Lukka building a fort at Ft. Langley
I suppose I can start out with throwing out any old 'cons', or reasons against homeschooling to really get you curious. Does she hate teaching math? Does she think her kids will be weird? (Nope.) Does she find the homework battle exhausting? Is she secretly insecure in her ability to school all grade levels and subjects?
Really, I could care less about these questions. The main 'con' of homeschooling, the one that stays the same year after year, when the 'pro' list gets bigger year after year, is this: I have to be with my kids all day.
I once heard a panel of women speak who all made different educational choices for their kids, and what I remember the most from that 60 minute segment was what one lady, the homeschooler, said. She laughed and remarked, "I have to be with my kids all day, and I get to be with my kids all day".
Sit there for awhile. Read it again if you have to.
I have to be with my kids all day, and I get to be with my kids all day.
The biggest con is also one of the biggest pros. How's that for a simple answer?
Ani doing an experiment with magnets
What, exactly, does that mean? It means that I get to be with my kids all day--see them learn how to read, enjoy their excitement and surprise with a science experiment, snuggle with them out in the backyard on the deck swing while I read a really great book in the morning while the sun is shining and we've got nowhere to be, and scoot them outside for hours of playtime when they're feeling off, bored, or restless.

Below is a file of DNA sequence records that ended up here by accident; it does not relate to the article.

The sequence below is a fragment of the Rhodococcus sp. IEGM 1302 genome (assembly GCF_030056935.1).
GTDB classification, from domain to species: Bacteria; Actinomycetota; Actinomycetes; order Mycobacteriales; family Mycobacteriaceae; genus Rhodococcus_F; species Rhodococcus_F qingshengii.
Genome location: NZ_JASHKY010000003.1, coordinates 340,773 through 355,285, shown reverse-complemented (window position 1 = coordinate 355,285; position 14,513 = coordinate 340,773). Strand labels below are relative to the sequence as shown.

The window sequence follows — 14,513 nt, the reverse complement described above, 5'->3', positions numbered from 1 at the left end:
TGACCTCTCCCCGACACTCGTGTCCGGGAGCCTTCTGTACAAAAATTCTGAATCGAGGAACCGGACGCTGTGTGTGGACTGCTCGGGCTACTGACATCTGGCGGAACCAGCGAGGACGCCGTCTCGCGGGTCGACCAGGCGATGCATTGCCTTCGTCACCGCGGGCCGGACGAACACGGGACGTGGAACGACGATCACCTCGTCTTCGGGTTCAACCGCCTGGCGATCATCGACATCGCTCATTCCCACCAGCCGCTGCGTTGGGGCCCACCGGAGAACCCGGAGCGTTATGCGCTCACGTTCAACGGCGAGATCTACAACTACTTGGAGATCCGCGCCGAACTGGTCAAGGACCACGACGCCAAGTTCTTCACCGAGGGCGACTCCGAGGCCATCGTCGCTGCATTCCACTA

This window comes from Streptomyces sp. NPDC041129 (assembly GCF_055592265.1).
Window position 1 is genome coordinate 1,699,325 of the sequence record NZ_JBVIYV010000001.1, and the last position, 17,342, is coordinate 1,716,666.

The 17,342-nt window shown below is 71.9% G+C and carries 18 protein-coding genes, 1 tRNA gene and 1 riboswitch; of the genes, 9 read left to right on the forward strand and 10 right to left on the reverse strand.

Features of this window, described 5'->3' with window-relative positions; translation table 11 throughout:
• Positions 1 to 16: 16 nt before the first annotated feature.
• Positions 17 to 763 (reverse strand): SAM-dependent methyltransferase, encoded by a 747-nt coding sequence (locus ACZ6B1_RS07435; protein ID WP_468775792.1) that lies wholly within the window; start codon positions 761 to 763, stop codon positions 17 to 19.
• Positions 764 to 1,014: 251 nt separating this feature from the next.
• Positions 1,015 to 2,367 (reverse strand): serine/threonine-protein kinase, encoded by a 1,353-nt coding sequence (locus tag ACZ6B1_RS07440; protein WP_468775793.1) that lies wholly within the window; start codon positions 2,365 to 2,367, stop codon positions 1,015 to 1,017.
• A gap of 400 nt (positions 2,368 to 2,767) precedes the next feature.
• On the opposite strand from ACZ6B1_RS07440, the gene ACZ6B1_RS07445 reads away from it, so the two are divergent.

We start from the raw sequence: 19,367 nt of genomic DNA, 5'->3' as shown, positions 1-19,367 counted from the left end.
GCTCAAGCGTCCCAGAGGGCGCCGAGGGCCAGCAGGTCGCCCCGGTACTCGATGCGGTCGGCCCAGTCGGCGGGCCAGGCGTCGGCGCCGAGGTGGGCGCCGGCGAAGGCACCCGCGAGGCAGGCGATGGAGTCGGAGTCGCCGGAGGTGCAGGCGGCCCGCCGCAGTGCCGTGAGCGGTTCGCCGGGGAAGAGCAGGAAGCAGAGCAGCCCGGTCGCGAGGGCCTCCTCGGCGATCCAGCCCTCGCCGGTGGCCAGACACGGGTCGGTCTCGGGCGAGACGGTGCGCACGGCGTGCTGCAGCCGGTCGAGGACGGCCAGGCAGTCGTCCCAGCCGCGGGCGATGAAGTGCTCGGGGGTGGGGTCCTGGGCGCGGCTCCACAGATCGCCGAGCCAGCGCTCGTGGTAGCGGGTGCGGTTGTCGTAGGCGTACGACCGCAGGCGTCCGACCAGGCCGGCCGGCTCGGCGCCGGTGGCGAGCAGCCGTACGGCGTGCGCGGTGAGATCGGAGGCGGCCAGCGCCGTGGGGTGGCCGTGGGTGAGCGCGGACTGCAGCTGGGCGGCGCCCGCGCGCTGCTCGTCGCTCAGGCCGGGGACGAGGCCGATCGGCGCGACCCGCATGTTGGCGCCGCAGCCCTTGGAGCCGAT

Those, if you haven't guessed, are the "get tos". I get to enjoy those things with my kids, and I'm not naive. As parents we really get under 18 years with our kids in our house and as homeschoolers that's mine to soak up and make memories with.
It also means that I have to be with my kids all day. There are no day care centers for elementary-aged kids, because they are required to be in school. Everything I do outside of the home is just a tad harder since I've got kids I have to lug with me. Everywhere I go takes just a little bit longer because you can't get the same amount done with one person that you could get with three (well, unless those three all drive and you split them up, heaven help me I can't wait!) because the province we live in (and my guess, the state you live in) have rules about when kids are lawfully allowed to stay at home alone.
I have to be with them everyday. Everywhere, and everything we do, we do together, for better or worse. Have to.
Ani figuring out which pelt belong(ed) to which animal
The other thing is that I'm an individual, with a complete personality, interests, and skill set aside from taking care of my children, and being around them 24/7 can be incredibly draining. Caring for children (or other family members who need constant care) is a job, and although I don't think it's usually physically taxing, it is mentally and sometimes emotionally unnerving. The opportunity for you to become your worst self is sort of always out there, on the table.